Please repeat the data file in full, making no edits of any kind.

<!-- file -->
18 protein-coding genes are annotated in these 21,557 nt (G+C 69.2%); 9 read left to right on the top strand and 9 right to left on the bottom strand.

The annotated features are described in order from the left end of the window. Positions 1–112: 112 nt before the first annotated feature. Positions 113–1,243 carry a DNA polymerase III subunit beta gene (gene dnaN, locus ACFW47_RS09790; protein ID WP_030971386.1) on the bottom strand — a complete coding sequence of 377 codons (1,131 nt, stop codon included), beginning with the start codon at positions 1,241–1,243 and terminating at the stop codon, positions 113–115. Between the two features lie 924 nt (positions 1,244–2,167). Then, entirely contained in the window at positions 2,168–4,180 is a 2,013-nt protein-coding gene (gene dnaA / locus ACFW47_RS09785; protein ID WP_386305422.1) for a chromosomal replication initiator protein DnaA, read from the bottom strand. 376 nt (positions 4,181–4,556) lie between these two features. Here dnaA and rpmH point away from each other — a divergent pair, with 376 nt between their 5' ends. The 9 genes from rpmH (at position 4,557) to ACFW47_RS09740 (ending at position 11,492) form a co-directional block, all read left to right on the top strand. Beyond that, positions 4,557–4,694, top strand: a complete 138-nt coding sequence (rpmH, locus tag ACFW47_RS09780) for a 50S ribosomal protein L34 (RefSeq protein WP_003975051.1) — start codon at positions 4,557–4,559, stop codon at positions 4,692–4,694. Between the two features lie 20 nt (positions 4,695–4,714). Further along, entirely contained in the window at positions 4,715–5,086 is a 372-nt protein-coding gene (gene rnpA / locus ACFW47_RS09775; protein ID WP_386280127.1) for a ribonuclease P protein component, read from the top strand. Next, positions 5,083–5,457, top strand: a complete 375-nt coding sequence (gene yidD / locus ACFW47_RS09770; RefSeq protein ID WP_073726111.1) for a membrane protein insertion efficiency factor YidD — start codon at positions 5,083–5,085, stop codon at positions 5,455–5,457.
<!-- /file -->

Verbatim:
18 protein-coding genes are annotated in these 21,557 nt (G+C 69.2%); 9 read left to right on the top strand and 9 right to left on the bottom strand.

The annotated features are described in order from the left end of the window. Positions 1–112: 112 nt before the first annotated feature. Positions 113–1,243 carry a DNA polymerase III subunit beta gene (gene dnaN, locus ACFW47_RS09790; protein ID WP_030971386.1) on the bottom strand — a complete coding sequence of 377 codons (1,131 nt, stop codon included), beginning with the start codon at positions 1,241–1,243 and terminating at the stop codon, positions 113–115. Between the two features lie 924 nt (positions 1,244–2,167). Then, entirely contained in the window at positions 2,168–4,180 is a 2,013-nt protein-coding gene (gene dnaA / locus ACFW47_RS09785; protein ID WP_386305422.1) for a chromosomal replication initiator protein DnaA, read from the bottom strand. 376 nt (positions 4,181–4,556) lie between these two features. Here dnaA and rpmH point away from each other — a divergent pair, with 376 nt between their 5' ends. The 9 genes from rpmH (at position 4,557) to ACFW47_RS09740 (ending at position 11,492) form a co-directional block, all read left to right on the top strand. Beyond that, positions 4,557–4,694, top strand: a complete 138-nt coding sequence (rpmH, locus tag ACFW47_RS09780) for a 50S ribosomal protein L34 (RefSeq protein WP_003975051.1) — start codon at positions 4,557–4,559, stop codon at positions 4,692–4,694. Between the two features lie 20 nt (positions 4,695–4,714). Further along, entirely contained in the window at positions 4,715–5,086 is a 372-nt protein-coding gene (gene rnpA / locus ACFW47_RS09775; protein ID WP_386280127.1) for a ribonuclease P protein component, read from the top strand. Next, positions 5,083–5,457, top strand: a complete 375-nt coding sequence (gene yidD / locus ACFW47_RS09770; RefSeq protein ID WP_073726111.1) for a membrane protein insertion efficiency factor YidD — start codon at positions 5,083–5,085, stop codon at positions 5,455–5,457.